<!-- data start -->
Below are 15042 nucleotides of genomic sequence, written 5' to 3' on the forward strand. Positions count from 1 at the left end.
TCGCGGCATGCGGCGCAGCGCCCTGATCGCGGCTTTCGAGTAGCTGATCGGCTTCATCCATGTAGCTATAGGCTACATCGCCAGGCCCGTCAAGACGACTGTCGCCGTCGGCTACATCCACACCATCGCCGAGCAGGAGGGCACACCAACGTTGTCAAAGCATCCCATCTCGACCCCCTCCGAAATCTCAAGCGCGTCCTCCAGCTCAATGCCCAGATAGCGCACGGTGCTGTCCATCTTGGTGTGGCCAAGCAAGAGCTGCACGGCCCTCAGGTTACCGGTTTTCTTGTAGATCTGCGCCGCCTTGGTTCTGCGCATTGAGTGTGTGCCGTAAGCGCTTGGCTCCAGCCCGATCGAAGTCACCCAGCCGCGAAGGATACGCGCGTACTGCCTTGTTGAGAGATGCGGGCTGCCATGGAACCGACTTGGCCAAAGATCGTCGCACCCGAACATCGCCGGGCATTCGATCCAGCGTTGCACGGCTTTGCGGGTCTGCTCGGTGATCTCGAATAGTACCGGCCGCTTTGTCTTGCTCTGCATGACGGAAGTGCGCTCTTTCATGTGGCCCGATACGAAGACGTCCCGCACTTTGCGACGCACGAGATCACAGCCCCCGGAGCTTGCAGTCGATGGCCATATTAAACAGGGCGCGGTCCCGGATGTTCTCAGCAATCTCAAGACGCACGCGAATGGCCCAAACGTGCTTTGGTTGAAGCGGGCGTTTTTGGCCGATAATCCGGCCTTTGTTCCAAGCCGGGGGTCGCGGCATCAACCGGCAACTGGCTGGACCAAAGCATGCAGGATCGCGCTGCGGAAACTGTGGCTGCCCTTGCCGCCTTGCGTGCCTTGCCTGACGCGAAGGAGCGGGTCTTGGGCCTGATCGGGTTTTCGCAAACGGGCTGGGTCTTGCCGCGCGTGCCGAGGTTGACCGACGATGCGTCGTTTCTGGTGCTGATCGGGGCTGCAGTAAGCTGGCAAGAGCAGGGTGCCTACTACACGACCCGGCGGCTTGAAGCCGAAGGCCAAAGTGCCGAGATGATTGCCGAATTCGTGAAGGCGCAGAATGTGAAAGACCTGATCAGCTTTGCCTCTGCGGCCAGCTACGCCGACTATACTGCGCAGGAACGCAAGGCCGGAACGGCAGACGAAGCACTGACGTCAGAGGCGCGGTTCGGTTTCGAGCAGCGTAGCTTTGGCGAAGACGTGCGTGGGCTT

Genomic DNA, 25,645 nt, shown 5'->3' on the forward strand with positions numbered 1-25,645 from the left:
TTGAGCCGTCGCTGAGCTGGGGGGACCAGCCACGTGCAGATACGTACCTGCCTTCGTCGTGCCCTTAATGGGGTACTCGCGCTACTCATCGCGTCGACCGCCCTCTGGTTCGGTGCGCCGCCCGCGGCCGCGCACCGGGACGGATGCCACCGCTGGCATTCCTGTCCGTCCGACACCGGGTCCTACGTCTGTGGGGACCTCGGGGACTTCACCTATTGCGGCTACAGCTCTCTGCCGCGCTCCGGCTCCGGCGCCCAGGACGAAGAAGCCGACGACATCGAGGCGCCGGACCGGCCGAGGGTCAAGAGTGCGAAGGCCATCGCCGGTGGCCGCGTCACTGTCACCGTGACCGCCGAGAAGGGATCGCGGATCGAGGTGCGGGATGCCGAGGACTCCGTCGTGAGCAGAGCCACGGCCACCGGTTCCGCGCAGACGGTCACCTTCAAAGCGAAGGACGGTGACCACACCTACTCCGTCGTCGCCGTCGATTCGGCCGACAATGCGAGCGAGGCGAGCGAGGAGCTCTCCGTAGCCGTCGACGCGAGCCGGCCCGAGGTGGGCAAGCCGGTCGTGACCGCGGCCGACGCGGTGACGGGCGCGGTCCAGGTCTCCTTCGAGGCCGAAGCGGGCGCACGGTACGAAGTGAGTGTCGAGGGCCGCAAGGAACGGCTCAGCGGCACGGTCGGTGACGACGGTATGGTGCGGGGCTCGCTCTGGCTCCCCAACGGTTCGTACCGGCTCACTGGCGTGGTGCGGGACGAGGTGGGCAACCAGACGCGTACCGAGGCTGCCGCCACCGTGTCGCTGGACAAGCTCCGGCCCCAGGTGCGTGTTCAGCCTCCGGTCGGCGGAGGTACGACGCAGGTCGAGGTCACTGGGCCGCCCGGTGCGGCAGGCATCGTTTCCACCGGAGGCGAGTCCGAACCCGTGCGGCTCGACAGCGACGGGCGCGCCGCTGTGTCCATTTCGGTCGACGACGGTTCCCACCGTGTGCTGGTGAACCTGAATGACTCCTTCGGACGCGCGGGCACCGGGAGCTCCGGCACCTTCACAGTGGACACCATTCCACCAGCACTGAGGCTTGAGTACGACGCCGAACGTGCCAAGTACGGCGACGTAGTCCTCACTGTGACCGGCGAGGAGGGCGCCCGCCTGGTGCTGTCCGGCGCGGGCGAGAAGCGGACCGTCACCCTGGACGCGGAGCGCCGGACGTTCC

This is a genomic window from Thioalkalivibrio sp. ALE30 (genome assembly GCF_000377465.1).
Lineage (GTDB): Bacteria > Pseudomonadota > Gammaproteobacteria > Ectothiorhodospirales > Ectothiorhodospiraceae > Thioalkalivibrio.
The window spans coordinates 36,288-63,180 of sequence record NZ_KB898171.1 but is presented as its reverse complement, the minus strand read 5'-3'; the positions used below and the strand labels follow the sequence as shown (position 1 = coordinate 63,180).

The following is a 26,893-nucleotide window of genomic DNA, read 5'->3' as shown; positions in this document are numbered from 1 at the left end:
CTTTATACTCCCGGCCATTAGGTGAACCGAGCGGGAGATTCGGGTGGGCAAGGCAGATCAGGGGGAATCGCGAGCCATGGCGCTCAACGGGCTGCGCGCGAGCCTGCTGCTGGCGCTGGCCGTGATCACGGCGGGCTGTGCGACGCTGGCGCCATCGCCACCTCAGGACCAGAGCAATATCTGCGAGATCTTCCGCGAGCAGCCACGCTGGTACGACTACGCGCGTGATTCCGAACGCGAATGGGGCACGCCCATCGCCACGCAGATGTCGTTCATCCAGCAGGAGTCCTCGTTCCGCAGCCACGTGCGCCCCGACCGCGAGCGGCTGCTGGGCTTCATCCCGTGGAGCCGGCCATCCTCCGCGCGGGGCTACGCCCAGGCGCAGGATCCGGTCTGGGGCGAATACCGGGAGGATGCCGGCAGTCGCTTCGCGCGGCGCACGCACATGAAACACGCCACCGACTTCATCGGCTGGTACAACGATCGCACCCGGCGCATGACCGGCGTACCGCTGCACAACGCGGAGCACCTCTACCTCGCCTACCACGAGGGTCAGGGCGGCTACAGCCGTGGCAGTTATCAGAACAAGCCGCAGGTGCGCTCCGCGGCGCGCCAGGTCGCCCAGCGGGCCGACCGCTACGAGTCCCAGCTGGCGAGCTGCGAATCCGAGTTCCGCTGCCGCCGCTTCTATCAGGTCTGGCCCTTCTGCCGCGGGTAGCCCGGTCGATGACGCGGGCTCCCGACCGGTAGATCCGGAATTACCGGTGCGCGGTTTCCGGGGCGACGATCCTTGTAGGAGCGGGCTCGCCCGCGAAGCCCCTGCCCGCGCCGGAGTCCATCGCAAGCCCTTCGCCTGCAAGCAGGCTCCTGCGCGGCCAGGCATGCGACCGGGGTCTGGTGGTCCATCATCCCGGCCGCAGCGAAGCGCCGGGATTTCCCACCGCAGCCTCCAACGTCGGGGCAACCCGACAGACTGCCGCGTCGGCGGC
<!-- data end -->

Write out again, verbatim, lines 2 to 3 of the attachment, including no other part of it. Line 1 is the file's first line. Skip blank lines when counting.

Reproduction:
TCGCGGCATGCGGCGCAGCGCCCTGATCGCGGCTTTCGAGTAGCTGATCGGCTTCATCCATGTAGCTATAGGCTACATCGCCAGGCCCGTCAAGACGACTGTCGCCGTCGGCTACATCCACACCATCGCCGAGCAGGAGGGCACACCAACGTTGTCAAAGCATCCCATCTCGACCCCCTCCGAAATCTCAAGCGCGTCCTCCAGCTCAATGCCCAGATAGCGCACGGTGCTGTCCATCTTGGTGTGGCCAAGCAAGAGCTGCACGGCCCTCAGGTTACCGGTTTTCTTGTAGATCTGCGCCGCCTTGGTTCTGCGCATTGAGTGTGTGCCGTAAGCGCTTGGCTCCAGCCCGATCGAAGTCACCCAGCCGCGAAGGATACGCGCGTACTGCCTTGTTGAGAGATGCGGGCTGCCATGGAACCGACTTGGCCAAAGATCGTCGCACCCGAACATCGCCGGGCATTCGATCCAGCGTTGCACGGCTTTGCGGGTCTGCTCGGTGATCTCGAATAGTACCGGCCGCTTTGTCTTGCTCTGCATGACGGAAGTGCGCTCTTTCATGTGGCCCGATACGAAGACGTCCCGCACTTTGCGACGCACGAGATCACAGCCCCCGGAGCTTGCAGTCGATGGCCATATTAAACAGGGCGCGGTCCCGGATGTTCTCAGCAATCTCAAGACGCACGCGAATGGCCCAAACGTGCTTTGGTTGAAGCGGGCGTTTTTGGCCGATAATCCGGCCTTTGTTCCAAGCCGGGGGTCGCGGCATCAACCGGCAACTGGCTGGACCAAAGCATGCAGGATCGCGCTGCGGAAACTGTGGCTGCCCTTGCCGCCTTGCGTGCCTTGCCTGACGCGAAGGAGCGGGTCTTGGGCCTGATCGGGTTTTCGCAAACGGGCTGGGTCTTGCCGCGCGTGCCGAGGTTGACCGACGATGCGTCGTTTCTGGTGCTGATCGGGGCTGCAGTAAGCTGGCAAGAGCAGGGTGCCTACTACACGACCCGGCGGCTTGAAGCCGAAGGCCAAAGTGCCGAGATGATTGCCGAATTCGTGAAGGCGCAGAATGTGAAAGACCTGATCAGCTTTGCCTCTGCGGCCAGCTACGCCGACTATACTGCGCAGGAACGCAAGGCCGGAACGGCAGACGAAGCACTGACGTCAGAGGCGCGGTTCGGTTTCGAGCAGCGTAGCTTTGGCGAAGACGTGCGTGGGCTT

Genomic DNA, 25,645 nt, shown 5'->3' on the forward strand with positions numbered 1-25,645 from the left: